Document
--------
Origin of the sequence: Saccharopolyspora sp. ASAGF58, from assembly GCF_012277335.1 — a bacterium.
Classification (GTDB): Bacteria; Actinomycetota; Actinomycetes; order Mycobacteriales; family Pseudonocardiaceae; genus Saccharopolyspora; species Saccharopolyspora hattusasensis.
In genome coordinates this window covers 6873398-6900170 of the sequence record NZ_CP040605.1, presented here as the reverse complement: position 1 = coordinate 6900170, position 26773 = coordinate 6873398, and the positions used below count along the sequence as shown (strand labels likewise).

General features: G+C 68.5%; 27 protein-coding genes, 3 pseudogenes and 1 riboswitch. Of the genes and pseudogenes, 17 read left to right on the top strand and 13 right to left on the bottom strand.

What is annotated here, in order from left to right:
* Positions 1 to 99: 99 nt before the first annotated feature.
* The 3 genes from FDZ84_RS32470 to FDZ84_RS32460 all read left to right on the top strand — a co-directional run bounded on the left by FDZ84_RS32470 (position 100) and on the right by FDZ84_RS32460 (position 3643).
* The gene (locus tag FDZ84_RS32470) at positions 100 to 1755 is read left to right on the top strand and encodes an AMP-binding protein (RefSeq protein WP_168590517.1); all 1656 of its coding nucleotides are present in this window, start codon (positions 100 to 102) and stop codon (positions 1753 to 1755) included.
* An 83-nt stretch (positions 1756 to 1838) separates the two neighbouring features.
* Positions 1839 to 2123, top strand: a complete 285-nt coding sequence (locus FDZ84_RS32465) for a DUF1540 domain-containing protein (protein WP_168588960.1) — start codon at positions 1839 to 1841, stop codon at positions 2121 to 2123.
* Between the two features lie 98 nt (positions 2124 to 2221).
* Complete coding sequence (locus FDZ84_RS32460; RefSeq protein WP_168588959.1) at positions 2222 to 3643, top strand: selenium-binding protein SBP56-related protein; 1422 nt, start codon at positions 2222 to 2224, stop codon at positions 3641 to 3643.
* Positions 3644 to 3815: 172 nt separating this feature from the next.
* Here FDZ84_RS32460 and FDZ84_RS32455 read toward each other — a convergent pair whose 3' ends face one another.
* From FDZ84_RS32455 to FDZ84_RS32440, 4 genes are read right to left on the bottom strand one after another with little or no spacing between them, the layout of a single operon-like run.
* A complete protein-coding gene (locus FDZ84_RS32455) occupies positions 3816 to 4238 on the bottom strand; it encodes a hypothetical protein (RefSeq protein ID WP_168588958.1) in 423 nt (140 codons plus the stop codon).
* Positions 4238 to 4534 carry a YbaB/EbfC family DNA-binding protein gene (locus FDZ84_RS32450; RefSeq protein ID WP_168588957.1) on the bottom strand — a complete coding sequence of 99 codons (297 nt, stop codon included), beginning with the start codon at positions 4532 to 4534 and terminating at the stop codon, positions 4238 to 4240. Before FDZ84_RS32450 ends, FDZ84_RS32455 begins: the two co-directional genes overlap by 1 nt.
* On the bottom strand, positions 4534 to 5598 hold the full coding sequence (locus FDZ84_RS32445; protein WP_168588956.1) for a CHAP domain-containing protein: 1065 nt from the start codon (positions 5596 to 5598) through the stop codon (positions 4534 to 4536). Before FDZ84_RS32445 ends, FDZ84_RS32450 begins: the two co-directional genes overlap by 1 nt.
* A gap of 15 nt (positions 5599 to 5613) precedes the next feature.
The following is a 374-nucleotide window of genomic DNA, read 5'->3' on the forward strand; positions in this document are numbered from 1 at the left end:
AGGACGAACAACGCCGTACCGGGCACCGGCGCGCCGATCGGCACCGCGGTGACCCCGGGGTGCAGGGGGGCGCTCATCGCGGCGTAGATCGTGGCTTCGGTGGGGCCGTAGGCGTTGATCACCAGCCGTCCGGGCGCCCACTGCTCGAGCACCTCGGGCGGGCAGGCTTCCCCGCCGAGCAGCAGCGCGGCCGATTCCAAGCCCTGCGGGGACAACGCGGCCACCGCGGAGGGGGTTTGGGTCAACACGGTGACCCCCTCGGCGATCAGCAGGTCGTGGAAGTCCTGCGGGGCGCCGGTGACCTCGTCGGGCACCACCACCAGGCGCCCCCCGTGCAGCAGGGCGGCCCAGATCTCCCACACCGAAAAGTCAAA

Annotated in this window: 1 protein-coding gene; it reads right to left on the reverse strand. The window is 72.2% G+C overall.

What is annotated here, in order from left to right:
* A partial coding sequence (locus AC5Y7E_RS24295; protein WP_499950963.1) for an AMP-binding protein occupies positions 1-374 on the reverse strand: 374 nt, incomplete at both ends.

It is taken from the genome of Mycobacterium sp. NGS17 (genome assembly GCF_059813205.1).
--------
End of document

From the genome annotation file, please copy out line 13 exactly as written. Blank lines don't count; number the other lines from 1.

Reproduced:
* Positions 3644 to 3815: 172 nt separating this feature from the next.